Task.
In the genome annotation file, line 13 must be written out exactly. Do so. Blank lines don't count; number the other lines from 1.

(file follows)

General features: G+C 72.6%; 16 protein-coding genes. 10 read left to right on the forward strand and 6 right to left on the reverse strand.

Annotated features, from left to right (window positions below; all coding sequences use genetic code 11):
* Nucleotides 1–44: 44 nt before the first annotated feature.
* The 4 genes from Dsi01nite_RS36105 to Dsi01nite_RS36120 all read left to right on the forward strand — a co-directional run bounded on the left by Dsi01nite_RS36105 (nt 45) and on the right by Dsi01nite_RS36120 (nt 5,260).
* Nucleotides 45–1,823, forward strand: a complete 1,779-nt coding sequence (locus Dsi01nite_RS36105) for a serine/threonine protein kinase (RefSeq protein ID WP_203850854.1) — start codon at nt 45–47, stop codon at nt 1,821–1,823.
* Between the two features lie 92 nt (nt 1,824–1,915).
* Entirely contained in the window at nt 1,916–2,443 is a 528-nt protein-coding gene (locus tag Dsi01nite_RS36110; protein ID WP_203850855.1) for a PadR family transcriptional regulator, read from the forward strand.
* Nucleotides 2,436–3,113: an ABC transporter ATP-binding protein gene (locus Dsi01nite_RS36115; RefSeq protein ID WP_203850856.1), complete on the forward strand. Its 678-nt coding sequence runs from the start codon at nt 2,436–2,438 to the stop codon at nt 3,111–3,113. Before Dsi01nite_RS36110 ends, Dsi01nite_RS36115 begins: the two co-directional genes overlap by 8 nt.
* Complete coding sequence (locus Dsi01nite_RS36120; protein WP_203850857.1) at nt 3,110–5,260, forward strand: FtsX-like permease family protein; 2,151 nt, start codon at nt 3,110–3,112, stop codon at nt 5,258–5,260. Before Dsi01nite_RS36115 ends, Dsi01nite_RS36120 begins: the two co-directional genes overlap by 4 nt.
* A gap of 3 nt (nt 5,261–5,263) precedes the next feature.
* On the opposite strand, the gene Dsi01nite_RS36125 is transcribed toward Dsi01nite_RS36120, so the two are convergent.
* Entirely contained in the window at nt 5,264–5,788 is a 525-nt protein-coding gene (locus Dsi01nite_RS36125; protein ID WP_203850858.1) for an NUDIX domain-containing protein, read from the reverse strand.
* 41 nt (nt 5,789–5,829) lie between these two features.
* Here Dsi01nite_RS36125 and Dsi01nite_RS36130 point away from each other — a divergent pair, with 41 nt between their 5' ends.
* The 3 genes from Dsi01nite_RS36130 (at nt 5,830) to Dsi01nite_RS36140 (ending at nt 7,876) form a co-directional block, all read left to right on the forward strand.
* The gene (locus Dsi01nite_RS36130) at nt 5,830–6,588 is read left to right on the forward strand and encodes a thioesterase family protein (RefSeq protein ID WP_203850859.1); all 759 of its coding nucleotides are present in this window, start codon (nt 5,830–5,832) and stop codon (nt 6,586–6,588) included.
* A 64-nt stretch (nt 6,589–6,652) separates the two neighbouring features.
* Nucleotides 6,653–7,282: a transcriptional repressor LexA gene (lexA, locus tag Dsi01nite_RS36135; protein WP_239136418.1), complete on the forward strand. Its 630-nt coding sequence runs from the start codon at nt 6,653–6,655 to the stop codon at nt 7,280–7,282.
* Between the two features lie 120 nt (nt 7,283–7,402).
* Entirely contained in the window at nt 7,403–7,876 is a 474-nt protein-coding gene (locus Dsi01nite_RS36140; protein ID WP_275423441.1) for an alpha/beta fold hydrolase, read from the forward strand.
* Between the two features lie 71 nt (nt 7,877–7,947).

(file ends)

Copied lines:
* 41 nt (nt 5,789–5,829) lie between these two features.